Marriott must provide golf carts for disabled
San Francisco Chronicle - Bob Egelko, Chronicle Staff Writer - January 29, 2008
The world's largest golf resort management company has discriminated against disabled golfers and must provide carts that let them hit the ball without stepping on the course, a federal judge in San Francisco ruled Monday.
Marriott International, which owns or operates 26 courses nationwide including Half Moon Bay Golf Links, violated the Americans with Disabilities Act by denying mobility-impaired golfers the same access as their able-bodied counterparts, said U.S. District Judge Phyllis Hamilton.
Lawyers for three disabled golfers said it is the first ruling in the nation that requires private golf clubs to offer accessible carts, which are controlled by hand and have seats that swivel. A disabled player can use them to navigate an entire course, including putting greens and sand traps, without leaving the vehicle or damaging the course, said attorney Sid Wolinsky of Disability Rights Advocates in Berkeley.
In September, the Defense Department said it would provide similar golf carts at all U.S. military bases. The Justice Department negotiated a settlement in 2002 that required the city of Indianapolis to use the carts at its public courses.
In a statement through his lawyers, plaintiff Richard Thesing of Atherton said it was "particularly short-sighted for a corporation such as Marriott, with billions in annual revenue, to refuse to spend such a minimal amount to allow people with disabilities to enjoy a round of golf."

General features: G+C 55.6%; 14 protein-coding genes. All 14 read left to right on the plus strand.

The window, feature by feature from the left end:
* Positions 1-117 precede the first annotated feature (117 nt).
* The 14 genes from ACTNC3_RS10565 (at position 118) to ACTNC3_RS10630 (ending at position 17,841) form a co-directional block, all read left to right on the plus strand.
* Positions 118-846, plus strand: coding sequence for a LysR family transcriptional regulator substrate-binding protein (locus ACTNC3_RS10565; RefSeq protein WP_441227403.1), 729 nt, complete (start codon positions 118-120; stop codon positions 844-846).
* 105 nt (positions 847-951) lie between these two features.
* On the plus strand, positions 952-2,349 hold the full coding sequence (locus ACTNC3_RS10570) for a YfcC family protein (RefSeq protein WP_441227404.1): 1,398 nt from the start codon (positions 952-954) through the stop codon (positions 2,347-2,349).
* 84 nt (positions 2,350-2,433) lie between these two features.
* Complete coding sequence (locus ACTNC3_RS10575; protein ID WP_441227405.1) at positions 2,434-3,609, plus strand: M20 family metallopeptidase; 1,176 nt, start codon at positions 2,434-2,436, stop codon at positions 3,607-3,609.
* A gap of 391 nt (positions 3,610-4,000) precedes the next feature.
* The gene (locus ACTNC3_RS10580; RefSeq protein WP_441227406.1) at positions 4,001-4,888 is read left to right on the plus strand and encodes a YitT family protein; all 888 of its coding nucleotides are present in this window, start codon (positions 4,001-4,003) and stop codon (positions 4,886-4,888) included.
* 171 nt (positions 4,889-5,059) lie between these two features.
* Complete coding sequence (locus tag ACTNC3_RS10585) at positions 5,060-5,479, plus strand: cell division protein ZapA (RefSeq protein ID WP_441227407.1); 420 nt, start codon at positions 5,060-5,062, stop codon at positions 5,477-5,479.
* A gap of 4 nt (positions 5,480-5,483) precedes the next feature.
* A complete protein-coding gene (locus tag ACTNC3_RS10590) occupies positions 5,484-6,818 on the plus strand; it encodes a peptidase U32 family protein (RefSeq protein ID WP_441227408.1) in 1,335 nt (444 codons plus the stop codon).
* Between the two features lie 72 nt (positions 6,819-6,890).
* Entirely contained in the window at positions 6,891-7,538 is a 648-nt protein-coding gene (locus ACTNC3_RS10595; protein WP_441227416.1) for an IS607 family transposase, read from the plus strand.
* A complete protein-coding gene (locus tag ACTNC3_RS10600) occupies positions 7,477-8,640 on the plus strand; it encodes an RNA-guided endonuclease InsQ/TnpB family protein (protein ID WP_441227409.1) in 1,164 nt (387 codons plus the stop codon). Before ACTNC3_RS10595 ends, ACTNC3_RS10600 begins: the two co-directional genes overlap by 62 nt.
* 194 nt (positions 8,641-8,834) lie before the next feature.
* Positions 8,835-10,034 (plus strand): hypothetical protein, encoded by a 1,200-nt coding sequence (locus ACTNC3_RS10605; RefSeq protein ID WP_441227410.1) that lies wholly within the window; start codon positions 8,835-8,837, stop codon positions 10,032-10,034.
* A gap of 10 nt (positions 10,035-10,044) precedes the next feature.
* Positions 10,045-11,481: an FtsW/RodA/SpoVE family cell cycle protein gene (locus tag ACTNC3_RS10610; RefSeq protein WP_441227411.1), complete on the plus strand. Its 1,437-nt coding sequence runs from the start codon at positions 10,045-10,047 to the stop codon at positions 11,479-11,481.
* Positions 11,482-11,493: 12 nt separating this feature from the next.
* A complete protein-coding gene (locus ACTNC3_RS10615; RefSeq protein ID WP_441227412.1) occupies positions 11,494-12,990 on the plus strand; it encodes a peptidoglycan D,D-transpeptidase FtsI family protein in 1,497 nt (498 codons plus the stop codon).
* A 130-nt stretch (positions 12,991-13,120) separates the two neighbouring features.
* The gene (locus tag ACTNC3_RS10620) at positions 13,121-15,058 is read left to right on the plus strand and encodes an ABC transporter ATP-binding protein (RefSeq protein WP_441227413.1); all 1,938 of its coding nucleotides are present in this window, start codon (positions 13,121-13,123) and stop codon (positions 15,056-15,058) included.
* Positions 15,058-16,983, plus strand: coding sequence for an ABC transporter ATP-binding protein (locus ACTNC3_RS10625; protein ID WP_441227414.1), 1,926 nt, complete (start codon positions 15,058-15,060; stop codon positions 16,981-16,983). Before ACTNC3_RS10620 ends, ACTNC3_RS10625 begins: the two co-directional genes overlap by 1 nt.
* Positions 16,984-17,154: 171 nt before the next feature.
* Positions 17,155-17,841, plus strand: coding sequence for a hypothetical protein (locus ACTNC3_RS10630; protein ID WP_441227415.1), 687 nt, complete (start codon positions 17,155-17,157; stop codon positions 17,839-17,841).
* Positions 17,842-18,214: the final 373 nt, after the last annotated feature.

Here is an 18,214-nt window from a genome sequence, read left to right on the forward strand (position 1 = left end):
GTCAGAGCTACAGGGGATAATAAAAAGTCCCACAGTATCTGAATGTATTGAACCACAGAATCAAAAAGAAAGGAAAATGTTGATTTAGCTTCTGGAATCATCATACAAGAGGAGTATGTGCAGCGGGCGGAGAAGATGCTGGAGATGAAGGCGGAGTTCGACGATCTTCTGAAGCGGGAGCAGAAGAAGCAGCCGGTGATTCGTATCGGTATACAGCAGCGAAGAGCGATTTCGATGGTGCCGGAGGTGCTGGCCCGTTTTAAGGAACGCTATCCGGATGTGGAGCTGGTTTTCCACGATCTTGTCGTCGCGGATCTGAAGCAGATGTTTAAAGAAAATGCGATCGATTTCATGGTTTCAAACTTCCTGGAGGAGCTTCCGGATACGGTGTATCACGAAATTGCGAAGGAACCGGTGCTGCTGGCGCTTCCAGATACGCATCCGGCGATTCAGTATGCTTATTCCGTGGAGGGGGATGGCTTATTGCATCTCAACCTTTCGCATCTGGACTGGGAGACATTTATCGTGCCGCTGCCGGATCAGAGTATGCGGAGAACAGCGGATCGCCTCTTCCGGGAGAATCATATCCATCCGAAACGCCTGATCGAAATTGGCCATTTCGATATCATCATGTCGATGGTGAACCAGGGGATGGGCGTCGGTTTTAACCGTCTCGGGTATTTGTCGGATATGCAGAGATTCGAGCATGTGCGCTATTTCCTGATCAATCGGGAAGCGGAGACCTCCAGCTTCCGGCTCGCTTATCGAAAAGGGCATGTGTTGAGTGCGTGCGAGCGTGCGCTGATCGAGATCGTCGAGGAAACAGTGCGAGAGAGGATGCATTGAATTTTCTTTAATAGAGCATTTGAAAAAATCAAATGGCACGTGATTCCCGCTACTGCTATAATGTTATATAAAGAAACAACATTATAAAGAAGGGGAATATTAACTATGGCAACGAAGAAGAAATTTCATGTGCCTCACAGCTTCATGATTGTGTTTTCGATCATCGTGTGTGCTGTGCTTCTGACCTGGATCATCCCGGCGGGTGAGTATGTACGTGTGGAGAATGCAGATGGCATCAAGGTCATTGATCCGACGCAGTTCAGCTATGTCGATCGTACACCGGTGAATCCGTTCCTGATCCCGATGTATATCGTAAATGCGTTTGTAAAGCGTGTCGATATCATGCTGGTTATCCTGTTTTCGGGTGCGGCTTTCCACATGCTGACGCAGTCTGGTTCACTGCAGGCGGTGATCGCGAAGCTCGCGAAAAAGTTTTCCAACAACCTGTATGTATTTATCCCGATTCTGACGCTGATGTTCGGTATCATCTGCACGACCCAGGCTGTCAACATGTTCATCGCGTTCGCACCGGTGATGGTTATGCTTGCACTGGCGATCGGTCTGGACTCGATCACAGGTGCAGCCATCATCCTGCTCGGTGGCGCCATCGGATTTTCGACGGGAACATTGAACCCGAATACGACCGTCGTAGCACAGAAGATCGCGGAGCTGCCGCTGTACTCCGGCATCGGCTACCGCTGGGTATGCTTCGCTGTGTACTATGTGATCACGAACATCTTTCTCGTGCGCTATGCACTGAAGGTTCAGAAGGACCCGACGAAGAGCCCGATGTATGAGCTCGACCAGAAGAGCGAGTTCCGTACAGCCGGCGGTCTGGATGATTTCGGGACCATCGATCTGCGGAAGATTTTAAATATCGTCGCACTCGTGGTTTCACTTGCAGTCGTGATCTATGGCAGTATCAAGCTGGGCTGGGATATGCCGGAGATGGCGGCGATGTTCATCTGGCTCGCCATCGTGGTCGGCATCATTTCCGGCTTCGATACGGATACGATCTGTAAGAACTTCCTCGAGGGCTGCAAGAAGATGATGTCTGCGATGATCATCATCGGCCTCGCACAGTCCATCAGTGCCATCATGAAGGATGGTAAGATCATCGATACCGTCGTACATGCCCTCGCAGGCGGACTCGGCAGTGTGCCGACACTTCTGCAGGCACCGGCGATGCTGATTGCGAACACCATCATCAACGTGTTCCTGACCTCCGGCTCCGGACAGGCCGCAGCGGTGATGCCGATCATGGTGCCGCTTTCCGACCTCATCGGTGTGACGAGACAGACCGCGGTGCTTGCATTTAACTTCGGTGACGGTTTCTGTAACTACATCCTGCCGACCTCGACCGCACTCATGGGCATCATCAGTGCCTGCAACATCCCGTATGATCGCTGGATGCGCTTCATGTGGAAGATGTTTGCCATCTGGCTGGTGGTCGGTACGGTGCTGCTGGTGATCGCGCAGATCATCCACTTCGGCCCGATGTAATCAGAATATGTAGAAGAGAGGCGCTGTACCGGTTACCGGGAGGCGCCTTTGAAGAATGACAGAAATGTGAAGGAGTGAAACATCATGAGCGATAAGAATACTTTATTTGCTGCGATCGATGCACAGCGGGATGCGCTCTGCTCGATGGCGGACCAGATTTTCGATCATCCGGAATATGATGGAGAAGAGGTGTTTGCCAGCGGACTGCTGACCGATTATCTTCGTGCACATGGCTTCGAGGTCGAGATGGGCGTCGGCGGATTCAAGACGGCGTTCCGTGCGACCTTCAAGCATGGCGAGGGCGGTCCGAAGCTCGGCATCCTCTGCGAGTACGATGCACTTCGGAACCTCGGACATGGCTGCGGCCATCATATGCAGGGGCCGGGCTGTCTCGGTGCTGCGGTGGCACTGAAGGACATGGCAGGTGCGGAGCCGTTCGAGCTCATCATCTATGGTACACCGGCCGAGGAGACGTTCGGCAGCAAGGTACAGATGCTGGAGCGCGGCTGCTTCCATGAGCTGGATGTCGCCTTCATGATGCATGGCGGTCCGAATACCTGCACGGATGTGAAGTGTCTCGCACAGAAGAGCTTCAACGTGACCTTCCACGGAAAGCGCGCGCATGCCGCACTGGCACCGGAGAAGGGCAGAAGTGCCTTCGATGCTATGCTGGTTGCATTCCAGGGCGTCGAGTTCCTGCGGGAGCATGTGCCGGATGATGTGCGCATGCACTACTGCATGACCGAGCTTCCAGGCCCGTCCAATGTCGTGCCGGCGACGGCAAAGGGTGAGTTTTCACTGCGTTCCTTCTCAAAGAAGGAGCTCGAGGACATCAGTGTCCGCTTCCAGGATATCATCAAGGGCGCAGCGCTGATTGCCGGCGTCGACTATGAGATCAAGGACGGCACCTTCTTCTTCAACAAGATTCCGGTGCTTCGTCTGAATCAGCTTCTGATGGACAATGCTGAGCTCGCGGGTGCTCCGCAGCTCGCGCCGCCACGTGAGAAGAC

Thesing, who uses a wheelchair because of injuries from a traffic accident, heads an organization called Mobility Golf.
Marriott did not respond to a request for comment.
One ruling Hamilton cited was the 2001 Supreme Court decision allowing professional golfer Casey Martin, who suffers from a degenerative leg disorder, to use a golf cart in tournaments. The court found that the PGA was violating the Americans with Disabilities Act, rejecting the association argument that walking is an essential part of the sport.
Marriott argued that it was providing access to disabled golfers by allowing them to use their own specialized carts, and by a pilot project of providing the carts on four company-owned courses, a project that started after the suit was filed in 2006. The company also contended the carts posed safety hazards and said courts should await Justice Department regulations, which have been in the works since 2004.
But Hamilton said the plaintiffs wouldn't be able to load their own carts onto a trailer, couldn't take advantage of the pilot project at most Marriott courses, and wouldn't have equal access, or any access, under the company's current policy. She also said there was no evidence that the accessible carts had caused any injuries in 20 years of use and noted that the Justice Department regulations may be years away.
"Marriott's current policy does not provide plaintiffs, mobility-impaired golfers, with an experience that is functionally equivalent to that of other nondisabled golfers," the judge said. "Nondisabled golfers can simply show up at the course, and Marriott will provide them with a functional cart as part of the cost of their round of golf.